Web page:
significant digits shouldn't that number display as 0.001?

Yes - but MSDN for "standard numeric format strings" says that "N"
specifies the number of decimal places, not significant digits. "G"
specifies the number of significant places, and works fine.
One more thing. I noticed G doesn't pad 0s to the right

for example if I have the number .01 and use the format string {0:G2}
shouldn't the resulting string be 0.010?

Also how do I not have the format string add a 0 to the left of the
decimal? Most of the numbers I'm working with are less than 1

thanks
mike

Mar 13 '07 #4

P: n/a
Michael Howes <mh****@xfortebio.comwrote:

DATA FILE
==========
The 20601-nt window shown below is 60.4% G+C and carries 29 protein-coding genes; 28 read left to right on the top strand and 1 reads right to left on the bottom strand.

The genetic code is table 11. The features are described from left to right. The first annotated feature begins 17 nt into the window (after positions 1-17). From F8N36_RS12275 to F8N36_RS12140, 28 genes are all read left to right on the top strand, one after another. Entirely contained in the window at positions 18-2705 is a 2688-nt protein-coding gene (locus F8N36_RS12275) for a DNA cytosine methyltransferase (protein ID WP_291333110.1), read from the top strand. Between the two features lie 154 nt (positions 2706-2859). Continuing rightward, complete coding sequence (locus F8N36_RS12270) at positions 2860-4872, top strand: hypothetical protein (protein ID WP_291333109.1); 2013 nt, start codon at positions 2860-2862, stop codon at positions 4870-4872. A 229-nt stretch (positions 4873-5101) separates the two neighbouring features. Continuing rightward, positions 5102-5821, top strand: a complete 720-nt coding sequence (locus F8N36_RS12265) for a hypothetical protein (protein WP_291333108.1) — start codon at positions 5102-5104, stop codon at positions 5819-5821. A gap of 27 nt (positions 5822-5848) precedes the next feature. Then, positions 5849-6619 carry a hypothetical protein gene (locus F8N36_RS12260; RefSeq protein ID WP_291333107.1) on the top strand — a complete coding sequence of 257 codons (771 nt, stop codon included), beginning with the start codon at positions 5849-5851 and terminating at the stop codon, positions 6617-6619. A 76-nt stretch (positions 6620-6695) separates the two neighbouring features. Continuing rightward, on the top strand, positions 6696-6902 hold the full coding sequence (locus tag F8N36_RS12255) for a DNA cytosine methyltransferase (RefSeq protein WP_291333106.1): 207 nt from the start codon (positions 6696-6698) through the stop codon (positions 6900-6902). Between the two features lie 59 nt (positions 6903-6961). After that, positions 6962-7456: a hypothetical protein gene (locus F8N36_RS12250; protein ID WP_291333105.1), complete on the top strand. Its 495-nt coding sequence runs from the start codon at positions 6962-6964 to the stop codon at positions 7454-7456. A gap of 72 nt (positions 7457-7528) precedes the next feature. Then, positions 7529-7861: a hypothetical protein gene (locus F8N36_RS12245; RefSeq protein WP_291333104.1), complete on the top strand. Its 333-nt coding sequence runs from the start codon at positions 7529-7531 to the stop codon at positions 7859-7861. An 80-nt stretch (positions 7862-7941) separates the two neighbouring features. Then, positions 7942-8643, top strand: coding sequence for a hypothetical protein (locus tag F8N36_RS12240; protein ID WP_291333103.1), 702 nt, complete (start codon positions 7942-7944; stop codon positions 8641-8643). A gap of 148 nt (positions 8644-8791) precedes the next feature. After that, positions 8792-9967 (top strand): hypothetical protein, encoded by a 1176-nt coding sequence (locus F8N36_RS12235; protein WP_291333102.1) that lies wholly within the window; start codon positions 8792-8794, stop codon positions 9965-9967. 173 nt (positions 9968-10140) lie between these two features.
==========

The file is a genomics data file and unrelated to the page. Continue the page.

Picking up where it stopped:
if I have the number .001
the format string "{0:N2}" shows 0.00 yet if you were showing two
significant digits shouldn't that number display as 0.001?
Yes - but MSDN for "standard numeric format strings" says that "N"
specifies the number of decimal places, not significant digits. "G"
specifies the number of significant places, and works fine.

One more thing. I noticed G doesn't pad 0s to the right

for example if I have the number .01 and use the format string {0:G2}
shouldn't the resulting string be 0.010?
No, not as far as I'm aware. For instance, 12 to 5 significant figures
is just 12, not 12.000. (IIRC!)
Also how do I not have the format string add a 0 to the left of the
decimal? Most of the numbers I'm working with are less than 1